|NIH Director Francis Collins|
The push for publication of more clinical trial data has made the leap beyond Europe. If the U.S. National Institutes of Health (NIH) gets its way, any researcher it funds will have to publish a summary of their results and adverse events, regardless of whether the trial succeeded or failed.
The NIH views the proposal as a way to start correcting publication bias--which results in the public never seeing negative trial results--and maximizing the value of the clinical data it helps to generate. Data from trials that failed could help researchers avoid repeating unsafe or unsuccessful trials, while also giving them guideposts for designs of future studies. The NIH has already mandated the sharing of other types of results--such as data from genomics projects it funds--but clinical trial disclosure has lagged behind.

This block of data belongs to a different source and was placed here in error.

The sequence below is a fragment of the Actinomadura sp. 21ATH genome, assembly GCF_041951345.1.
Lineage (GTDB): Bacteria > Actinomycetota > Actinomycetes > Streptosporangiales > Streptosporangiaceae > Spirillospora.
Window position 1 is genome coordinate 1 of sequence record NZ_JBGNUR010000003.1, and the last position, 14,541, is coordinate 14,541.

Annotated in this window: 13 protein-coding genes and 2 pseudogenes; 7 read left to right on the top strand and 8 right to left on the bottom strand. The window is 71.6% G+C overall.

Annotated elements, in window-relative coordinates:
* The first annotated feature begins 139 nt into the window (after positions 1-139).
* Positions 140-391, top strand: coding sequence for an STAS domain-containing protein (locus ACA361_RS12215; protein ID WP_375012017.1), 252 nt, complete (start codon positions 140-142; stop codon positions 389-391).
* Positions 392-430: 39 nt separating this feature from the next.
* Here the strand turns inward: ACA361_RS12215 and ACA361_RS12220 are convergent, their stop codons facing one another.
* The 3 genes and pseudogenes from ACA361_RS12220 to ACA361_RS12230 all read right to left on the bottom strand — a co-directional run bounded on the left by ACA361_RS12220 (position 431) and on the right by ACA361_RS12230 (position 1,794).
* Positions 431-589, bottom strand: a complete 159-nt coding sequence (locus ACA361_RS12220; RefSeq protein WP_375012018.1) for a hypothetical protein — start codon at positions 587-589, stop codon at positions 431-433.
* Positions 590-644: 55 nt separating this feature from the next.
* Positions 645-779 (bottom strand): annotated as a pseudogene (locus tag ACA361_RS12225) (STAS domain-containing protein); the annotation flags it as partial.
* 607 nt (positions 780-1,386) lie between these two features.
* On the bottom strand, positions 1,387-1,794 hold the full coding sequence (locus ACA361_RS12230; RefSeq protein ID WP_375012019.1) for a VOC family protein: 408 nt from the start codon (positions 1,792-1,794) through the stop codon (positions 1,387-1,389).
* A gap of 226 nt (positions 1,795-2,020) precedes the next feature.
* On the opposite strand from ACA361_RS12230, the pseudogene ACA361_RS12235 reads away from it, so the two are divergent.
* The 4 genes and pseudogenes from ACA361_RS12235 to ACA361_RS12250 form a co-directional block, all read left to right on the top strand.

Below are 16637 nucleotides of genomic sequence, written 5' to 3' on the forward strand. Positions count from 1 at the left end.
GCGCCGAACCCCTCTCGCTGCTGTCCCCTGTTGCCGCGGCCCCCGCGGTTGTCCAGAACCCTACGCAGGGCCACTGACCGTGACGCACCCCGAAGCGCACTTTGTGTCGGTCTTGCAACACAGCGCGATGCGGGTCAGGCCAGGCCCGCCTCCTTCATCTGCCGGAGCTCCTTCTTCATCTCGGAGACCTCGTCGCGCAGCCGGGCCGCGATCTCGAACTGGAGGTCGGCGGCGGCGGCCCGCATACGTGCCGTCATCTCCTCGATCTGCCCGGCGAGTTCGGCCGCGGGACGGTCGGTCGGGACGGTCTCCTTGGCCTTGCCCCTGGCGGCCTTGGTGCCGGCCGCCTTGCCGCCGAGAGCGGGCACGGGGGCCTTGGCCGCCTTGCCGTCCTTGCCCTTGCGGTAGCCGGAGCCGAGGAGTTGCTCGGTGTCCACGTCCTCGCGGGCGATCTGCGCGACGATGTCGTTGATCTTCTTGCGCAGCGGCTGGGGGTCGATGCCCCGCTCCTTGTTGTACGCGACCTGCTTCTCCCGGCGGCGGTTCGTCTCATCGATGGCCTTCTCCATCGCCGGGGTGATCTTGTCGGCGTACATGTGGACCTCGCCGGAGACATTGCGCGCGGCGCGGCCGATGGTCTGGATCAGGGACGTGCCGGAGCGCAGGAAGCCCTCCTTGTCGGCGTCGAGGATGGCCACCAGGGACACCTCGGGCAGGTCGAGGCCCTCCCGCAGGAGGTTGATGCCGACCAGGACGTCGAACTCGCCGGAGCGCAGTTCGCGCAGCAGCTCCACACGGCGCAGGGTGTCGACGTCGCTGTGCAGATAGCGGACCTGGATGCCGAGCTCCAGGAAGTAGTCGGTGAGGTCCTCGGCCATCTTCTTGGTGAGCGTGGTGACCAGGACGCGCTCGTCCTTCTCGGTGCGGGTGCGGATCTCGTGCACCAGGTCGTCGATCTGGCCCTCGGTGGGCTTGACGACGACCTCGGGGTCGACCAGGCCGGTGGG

Efforts in Europe to make companies disclose more clinical trial data cleared some of the obstacles the NIH was facing. "We believe that if clinical trial results information is available via another publicly accessible data bank (such as [European database] EudraCT), a number of the concerns that have been expressed about disclosure in ClinicalTrials.gov would no longer be applicable," the NIH wrote in the proposed rule.
The actions taken by European politicians have shifted the tone of the transparency debate. And the harmonization of common data elements between EudraCT and ClinicalTrials.gov lessens the validity of one of the technical objections to the NIH proposal. The NIH thinks it should be relatively simple for any organization that is adding data to the European system to also submit files to ClinicalTrials.gov.
The NIH is accepting feedback on the proposal until February 19.